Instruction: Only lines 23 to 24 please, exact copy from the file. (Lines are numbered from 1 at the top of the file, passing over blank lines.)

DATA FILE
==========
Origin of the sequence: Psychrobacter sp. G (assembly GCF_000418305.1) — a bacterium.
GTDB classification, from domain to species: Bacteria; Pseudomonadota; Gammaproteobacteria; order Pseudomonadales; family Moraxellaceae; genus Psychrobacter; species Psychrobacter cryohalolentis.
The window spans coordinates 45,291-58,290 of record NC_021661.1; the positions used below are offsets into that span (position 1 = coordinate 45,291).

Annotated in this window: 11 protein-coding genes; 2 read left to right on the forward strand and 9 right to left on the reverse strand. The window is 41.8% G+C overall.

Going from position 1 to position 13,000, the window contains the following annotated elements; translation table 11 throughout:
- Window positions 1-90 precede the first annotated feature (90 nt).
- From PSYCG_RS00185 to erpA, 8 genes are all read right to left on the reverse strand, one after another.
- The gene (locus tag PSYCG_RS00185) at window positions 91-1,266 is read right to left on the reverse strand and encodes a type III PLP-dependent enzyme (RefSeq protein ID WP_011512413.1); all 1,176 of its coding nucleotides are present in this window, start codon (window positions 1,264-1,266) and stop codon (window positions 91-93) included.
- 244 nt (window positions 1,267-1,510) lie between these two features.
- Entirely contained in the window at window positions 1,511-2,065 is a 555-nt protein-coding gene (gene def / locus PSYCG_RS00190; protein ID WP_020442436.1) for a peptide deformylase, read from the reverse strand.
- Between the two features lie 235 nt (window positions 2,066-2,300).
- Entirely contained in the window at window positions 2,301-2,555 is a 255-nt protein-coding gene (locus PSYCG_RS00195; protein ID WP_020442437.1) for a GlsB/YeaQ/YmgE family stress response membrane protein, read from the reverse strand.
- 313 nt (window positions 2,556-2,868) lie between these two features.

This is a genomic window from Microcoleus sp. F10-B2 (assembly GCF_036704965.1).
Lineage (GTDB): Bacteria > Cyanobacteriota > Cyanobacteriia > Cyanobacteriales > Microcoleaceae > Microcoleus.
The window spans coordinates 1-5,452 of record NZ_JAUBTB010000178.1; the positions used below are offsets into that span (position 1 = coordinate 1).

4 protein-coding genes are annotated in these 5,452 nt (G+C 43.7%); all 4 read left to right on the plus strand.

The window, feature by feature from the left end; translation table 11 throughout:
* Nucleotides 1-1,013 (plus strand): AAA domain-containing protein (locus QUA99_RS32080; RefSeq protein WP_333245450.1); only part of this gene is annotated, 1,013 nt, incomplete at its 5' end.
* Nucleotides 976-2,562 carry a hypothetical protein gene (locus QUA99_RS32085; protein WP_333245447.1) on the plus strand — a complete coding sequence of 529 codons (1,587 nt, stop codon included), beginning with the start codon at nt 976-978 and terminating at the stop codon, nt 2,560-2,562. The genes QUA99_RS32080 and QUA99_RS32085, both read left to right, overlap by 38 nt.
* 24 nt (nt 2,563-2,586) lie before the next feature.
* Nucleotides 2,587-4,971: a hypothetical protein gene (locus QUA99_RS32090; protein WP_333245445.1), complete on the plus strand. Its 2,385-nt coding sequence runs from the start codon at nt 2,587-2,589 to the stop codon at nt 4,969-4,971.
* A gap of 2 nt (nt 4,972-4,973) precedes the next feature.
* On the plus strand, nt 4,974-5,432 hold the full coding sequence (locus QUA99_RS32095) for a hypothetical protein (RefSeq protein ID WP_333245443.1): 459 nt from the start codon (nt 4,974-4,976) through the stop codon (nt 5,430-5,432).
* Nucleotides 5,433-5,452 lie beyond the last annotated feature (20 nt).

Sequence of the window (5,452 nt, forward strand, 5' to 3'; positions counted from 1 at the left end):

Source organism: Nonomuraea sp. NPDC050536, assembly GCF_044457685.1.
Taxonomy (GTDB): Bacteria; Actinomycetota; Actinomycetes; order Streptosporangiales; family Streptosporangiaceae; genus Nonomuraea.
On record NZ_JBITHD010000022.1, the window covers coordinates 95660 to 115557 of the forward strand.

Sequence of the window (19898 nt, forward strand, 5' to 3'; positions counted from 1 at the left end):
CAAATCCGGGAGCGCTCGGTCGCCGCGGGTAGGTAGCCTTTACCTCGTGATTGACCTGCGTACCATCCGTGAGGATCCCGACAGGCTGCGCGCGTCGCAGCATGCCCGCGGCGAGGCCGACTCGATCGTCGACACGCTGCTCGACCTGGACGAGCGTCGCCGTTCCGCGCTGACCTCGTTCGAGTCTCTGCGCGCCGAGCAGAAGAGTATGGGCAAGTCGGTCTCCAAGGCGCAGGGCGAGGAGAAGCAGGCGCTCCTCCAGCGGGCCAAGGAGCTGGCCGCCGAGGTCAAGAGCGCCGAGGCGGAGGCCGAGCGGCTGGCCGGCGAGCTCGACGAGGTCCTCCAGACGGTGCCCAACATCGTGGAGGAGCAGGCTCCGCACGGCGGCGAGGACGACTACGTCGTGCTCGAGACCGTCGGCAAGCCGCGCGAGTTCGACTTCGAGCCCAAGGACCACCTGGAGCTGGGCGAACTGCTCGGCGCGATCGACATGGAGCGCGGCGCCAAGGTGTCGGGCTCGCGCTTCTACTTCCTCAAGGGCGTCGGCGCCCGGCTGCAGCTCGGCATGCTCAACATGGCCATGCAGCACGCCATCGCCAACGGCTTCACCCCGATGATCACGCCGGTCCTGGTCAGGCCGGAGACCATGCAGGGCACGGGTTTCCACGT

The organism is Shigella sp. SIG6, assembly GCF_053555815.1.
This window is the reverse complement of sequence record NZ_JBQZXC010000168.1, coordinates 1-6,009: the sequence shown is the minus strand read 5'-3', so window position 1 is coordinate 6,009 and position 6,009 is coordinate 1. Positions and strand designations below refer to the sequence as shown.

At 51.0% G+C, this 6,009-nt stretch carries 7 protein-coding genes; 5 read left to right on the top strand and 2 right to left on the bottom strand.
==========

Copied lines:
* A gap of 2 nt (nt 4,972-4,973) precedes the next feature.
* On the plus strand, nt 4,974-5,432 hold the full coding sequence (locus QUA99_RS32095) for a hypothetical protein (RefSeq protein ID WP_333245443.1): 459 nt from the start codon (nt 4,974-4,976) through the stop codon (nt 5,430-5,432).